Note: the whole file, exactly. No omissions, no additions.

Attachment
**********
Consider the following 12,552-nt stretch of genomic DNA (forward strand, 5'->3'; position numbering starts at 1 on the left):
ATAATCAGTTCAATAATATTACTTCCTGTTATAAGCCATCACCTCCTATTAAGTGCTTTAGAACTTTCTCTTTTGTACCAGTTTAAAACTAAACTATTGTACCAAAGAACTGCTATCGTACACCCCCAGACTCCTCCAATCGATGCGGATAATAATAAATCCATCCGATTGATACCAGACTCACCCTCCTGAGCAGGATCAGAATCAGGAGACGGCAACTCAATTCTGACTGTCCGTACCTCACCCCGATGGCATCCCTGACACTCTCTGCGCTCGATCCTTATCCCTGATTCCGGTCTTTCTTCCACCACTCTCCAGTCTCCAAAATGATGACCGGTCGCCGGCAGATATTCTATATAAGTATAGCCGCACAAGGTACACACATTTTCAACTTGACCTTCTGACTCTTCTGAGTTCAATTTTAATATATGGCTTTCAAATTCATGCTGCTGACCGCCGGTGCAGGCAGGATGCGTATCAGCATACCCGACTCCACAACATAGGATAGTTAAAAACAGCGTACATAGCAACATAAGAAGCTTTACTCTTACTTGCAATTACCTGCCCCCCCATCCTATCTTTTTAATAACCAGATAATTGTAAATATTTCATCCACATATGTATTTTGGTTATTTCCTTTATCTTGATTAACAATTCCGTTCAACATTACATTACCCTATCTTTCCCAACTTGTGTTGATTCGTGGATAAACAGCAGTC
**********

Consider the following 12,552-nt stretch of genomic DNA (forward strand, 5'->3'; position numbering starts at 1 on the left):
ATAATCAGTTCAATAATATTACTTCCTGTTATAAGCCATCACCTCCTATTAAGTGCTTTAGAACTTTCTCTTTTGTACCAGTTTAAAACTAAACTATTGTACCAAAGAACTGCTATCGTACACCCCCAGACTCCTCCAATCGATGCGGATAATAATAAATCCATCCGATTGATACCAGACTCACCCTCCTGAGCAGGATCAGAATCAGGAGACGGCAACTCAATTCTGACTGTCCGTACCTCACCCCGATGGCATCCCTGACACTCTCTGCGCTCGATCCTTATCCCTGATTCCGGTCTTTCTTCCACCACTCTCCAGTCTCCAAAATGATGACCGGTCGCCGGCAGATATTCTATATAAGTATAGCCGCACAAGGTACACACATTTTCAACTTGACCTTCTGACTCTTCTGAGTTCAATTTTAATATATGGCTTTCAAATTCATGCTGCTGACCGCCGGTGCAGGCAGGATGCGTATCAGCATACCCGACTCCACAACATAGGATAGTTAAAAACAGCGTACATAGCAACATAAGAAGCTTTACTCTTACTTGCAATTACCTGCCCCCCCATCCTATCTTTTTAATAACCAGATAATTGTAAATATTTCATCCACATATGTATTTTGGTTATTTCCTTTATCTTGATTAACAATTCCGTTCAACATTACATTACCCTATCTTTCCCAACTTGTGTTGATTCGTGGATAAACAGCAGTC